Volkswagen is leveraging its partnership with Pittsburgh-based Argo AI to build a self-contained version of the ID.Buzz, a traditionally designed electric van that will debut in years to come. Unveiled at the 2021 Munich auto show this week, the prototype is equipped with an armada of cameras, as well as lidar and radar sensors.
It doesn’t take a discerning eye to say that the ID.Buzz AD is stand-alone. Its hardware suite is clearly visible: Argo AI’s proprietary lidar is notably mounted on the roof of the van, where it is perfectly positioned to locate the road ahead. Bryan Salesky, founder and CEO of Argo AI, said lidar can detect objects up to 1,300 feet away.
Building a van that can operate in a controlled environment is relatively easy. Deploying it in real conditions, where it will encounter constructions, dogs and pedestrians, is much more difficult. Salesky warned that improvements in autonomous technology will be incremental – there won’t be a big boom – but he stressed that infrastructure upgrades will play an important role in helping driverless cars reduce traffic in cities. big cities.
With the right technology, self-driving cars like the ID.Buzz AD could be part of a large network of vehicles. They will be able to walk all the streets in a given city, not just the main avenues, to distribute traffic more evenly. “It can add 30 seconds to everyone’s commute to work, but we’ll all get there faster,” Salesky explained. He called the concept “load balancing” and pointed out that it can make roads run smoother during rush hour.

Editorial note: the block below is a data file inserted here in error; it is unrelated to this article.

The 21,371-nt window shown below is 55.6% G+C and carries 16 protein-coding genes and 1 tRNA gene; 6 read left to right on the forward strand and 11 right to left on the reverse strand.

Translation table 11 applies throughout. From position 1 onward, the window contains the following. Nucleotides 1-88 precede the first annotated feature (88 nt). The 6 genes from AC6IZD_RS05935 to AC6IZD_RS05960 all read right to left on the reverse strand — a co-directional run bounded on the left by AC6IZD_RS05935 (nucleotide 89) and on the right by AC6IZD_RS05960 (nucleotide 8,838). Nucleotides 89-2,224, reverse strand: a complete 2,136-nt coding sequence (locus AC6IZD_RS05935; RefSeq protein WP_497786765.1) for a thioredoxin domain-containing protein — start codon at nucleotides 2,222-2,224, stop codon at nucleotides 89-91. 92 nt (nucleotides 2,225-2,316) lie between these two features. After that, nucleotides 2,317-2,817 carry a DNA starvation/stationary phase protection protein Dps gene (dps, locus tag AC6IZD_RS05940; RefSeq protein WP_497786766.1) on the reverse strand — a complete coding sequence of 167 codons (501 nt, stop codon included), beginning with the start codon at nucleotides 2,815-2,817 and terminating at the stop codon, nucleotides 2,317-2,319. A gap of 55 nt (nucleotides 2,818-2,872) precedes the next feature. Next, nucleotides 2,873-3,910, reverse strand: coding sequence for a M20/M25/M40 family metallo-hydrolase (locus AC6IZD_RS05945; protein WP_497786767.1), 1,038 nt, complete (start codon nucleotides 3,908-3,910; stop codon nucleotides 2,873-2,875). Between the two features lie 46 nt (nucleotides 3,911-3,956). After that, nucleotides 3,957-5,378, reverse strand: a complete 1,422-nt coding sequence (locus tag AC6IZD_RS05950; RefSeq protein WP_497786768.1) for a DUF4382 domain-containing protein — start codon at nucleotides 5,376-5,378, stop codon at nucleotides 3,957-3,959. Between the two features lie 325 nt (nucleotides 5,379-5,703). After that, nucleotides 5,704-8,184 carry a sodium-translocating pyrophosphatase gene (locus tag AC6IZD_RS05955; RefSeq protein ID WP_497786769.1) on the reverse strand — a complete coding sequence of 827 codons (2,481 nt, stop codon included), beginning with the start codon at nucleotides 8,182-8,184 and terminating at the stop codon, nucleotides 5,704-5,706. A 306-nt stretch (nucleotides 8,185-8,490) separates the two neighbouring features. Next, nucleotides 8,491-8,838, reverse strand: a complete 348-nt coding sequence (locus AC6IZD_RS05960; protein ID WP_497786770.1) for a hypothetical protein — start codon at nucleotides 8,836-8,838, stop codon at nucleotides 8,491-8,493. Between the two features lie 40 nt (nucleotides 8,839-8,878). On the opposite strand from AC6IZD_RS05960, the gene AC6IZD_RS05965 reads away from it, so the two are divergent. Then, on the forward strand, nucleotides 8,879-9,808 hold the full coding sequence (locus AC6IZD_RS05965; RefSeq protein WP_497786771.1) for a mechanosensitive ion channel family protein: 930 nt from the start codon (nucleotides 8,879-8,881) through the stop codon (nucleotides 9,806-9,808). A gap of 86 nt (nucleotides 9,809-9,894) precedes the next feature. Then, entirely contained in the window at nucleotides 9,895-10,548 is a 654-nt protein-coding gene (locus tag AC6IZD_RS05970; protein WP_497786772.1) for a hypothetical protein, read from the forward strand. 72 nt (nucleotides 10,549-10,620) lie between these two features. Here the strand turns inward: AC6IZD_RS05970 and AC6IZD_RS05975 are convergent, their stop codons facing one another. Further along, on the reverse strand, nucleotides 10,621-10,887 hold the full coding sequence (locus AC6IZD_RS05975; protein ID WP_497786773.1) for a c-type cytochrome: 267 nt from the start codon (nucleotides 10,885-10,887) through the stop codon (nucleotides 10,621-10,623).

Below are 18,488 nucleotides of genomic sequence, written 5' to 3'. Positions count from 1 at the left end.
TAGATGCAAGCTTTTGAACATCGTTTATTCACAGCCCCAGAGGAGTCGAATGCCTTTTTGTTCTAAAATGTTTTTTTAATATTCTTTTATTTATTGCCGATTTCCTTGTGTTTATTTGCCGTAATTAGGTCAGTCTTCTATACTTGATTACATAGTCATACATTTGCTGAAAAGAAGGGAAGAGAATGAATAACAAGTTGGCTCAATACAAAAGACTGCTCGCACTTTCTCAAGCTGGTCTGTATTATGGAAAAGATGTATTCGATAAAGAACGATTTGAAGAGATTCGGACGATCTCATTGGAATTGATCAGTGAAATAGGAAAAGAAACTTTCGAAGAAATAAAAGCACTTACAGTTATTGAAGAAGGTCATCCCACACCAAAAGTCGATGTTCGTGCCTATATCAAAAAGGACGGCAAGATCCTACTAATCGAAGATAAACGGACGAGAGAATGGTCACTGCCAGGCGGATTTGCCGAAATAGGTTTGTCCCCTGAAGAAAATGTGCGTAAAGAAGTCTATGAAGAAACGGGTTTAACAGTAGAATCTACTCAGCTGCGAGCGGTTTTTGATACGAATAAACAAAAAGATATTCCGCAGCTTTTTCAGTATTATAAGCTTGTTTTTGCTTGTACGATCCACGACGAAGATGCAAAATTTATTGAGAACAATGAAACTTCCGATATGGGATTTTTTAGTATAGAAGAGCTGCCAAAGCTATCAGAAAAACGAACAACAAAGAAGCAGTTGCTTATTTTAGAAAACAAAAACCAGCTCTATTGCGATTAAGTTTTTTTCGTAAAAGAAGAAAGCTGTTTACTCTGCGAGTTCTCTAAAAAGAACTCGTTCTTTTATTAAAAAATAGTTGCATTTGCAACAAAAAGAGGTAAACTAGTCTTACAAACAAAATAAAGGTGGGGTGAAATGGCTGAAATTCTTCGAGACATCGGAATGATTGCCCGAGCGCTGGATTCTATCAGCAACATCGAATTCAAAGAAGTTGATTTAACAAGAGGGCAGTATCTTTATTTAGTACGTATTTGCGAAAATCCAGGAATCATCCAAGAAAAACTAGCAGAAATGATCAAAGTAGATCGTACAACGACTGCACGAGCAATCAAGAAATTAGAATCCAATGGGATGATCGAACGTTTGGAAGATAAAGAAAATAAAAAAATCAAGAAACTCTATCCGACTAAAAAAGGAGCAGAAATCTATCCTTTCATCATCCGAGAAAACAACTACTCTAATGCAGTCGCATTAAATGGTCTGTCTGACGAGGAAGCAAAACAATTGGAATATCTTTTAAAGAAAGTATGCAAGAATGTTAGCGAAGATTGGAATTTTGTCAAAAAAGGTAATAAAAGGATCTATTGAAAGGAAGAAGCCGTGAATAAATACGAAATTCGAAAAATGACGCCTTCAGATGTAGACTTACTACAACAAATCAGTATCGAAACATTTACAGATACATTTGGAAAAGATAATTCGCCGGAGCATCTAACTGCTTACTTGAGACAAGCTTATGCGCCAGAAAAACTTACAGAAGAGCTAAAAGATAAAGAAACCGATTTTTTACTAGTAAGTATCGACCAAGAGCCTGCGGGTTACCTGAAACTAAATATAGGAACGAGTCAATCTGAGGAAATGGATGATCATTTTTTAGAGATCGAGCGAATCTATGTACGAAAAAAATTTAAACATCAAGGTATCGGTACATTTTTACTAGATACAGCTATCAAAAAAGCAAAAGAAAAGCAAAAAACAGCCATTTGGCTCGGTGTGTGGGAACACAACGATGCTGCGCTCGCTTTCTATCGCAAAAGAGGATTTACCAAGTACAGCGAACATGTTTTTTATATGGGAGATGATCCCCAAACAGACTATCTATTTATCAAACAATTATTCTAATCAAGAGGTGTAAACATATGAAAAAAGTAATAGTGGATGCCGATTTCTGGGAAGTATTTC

Volkswagen and Argo AI aren’t the only companies developing stand-alone technology; the list of rivals they must fight is relatively long and is growing steadily. Handling and power won’t matter in this new arena, and drawing an eye-catching design while incorporating self-driving gear is easier said than done, so how will Volkswagen stand out from the crowd? its competitors? TechToSee went straight to the source: company boss Herbert Diess.
Citing the Audi GrandSphere concept as an example, he said the interior will become an extremely important criterion when autonomous vehicles start to appear in our landscape. Comfort and technology are currently helping to define human-driven cars, and they will become even more crucial when commuters decide which brand of car they want to be driven in for work. “Some people will spend more time in their car than in their life. room; we should make it enjoyable, ”he said. Convenience (like the interface used to summon a shuttle) will also be a determining factor.
We are not there yet; self-driving cars still have several obstacles to overcome before picking up your children from school. Volkswagen will initially build five Argo AI vans to put the technology to the test on a newly opened test track near Munich Airport and on public roads. Once the testing phase is complete, the company will begin deploying autonomous vans in Hamburg, Germany. The start of the program is tentatively scheduled for 2025.